How Sufism brought about religious syncretism in India: Read an excerpt from Ghazala Wahab's book "Born a Muslim"
Ajmer Sharif Dargah
Book House The Lead

How Sufism brought about religious syncretism in India: Read an excerpt from Ghazala Wahab’s book “Born a Muslim”

How Sufism brought about religious syncretism in India: Read an excerpt from Ghazala Wahab's book "Born a Muslim"
  • The book “Born a Muslim: Some Truths About Islam in India” by Ghazala Wahab goes beyond stereotypes and news headlines to present an extraordinarily compelling and illuminating portrait of one of the largest and most diverse communities in India. The book looks at how the world’s second largest religion is practised in the country.

  • Weaving together personal memoir, history, reportage, scholarship, and interviews with a wide variety of people, the author highlights how an apathetic and sometimes hostile government attitude and prejudice at all levels of society have contributed to Muslim vulnerability and insecurity.

  • In the book, the author takes a clear-eyed look at every aspect of Islam in India today. She examines the factors that have stalled the socio-economic and intellectual growth of Indian Muslims. She shows at length, and with great empathy and understanding, what it is like to live as a Muslim in India and offers suggestions on how their lot might be improved.

  • Read an excerpt from the book “Born a Muslim: Some Truths About Islam in India” below.

The East—Persia, Turkey, Central Asia, and South Asia—became fertile ground for the incubation of Sufi philosophies and orders. Almost all Sufi orders or silsilas, from the quietest and most conservative like the Naqshbandis to political influencers like the Suhrawardis to those that aligned Indian Vedic thinking with Islamic mysticism like the Rishis (of Kashmir), made their home in the Indian subcontinent despite having originated in Persia, Afghanistan, Turkey, or Central Asia. Abul Fazl, Emperor Akbar’s chronicler, recorded fourteen Sufi silsilas in the Ain-e-Akbari.

However, the most famous, revered, and far-reaching Sufi order in India has been the Chishtiya silsila. It was founded by Moinuddin Chishti, who came to India from the Sistan province of Persia and settled down in Ajmer in 1197. Chishti, who earned the honorific ‘khwaja’ for his benedictory powers, based his outreach on the principles of ‘redressing the misery of those in distress, fulfilling the needs of the helpless and feeding the hungry’. This is the reason he is reverentially called Khwaja Gharib Nawaz or the one who takes care of the poor. All Chishtiya Sufis who inherited the mantle from him adhered to these values. They shunned personal wealth and royal patronage, focussing instead on creating community kitchens and hospices for the poor within their khanqahs, which evolved into more than mere seminaries, as the saints lived there as well.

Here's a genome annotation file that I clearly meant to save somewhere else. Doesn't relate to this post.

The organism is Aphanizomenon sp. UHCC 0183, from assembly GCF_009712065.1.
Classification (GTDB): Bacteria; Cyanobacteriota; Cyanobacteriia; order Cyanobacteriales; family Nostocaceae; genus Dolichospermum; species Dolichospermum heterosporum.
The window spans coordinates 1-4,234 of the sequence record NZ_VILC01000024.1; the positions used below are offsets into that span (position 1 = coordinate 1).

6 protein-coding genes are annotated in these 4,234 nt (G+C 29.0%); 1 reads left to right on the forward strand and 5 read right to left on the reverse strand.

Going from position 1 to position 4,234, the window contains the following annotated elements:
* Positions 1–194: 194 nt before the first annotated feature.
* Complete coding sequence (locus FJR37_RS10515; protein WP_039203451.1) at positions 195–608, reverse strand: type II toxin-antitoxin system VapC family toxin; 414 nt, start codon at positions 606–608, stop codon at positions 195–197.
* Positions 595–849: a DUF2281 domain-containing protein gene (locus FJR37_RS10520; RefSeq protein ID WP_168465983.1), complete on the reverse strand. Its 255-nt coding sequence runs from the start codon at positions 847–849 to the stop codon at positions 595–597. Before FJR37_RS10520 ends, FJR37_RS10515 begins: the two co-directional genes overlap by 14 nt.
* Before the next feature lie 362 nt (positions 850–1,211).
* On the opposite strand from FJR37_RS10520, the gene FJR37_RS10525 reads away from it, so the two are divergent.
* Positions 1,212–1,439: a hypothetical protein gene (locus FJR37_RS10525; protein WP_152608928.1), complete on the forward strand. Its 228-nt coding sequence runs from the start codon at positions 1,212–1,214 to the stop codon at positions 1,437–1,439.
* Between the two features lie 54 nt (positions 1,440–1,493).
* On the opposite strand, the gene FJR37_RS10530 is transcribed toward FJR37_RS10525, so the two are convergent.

Another well-known and well-regarded Sufi of the Chishtiya order was Hazrat Nizamuddin Auliya who built his khanqah in Delhi. Lovingly called Mehboob-e-Ellahi (Beloved of the Almighty), Nizamuddin despaired of any association with the nobility. A fable associated with him mentions that he had a special door in the rear of his cottage. Whenever the sultan (perhaps a reference to Alauddin Khalji of the Delhi Sultanate) entered the front door, he left through the rear.

While nearly all of the Sufis composed devotional poetry in praise of Allah and his prophets, they encouraged the musical rendition of these in their khanqahs to create an atmosphere of sublimity or sama mehfils, thereby contributing to the evolution of a new genre of music called Sufi music. While the Sufis were deeply religious in their practice of Islam, their khanqahs (during their lifetime) and (after their deaths) their dargahs, were open to people of all faiths. The Sufis did not distinguish between people on the basis of religion or creed.

It was Sufis such as these who brought about the confluence between the Arabian religion and the native beliefs of India, causing greater conversion to Islam. This intermingling could not have occurred if conversions had taken place on pain of death.

It must be said here that the Sufi interpretation of the faith aside, the Quran itself discourages forcing one’s faith on another. For instance, the verse Al-Kafirun says:

I do not worship what you worship,

nor do you worship what I worship.

I will never worship what you worship,

nor will you ever worship what I worship.

You have your way, and I have my Way.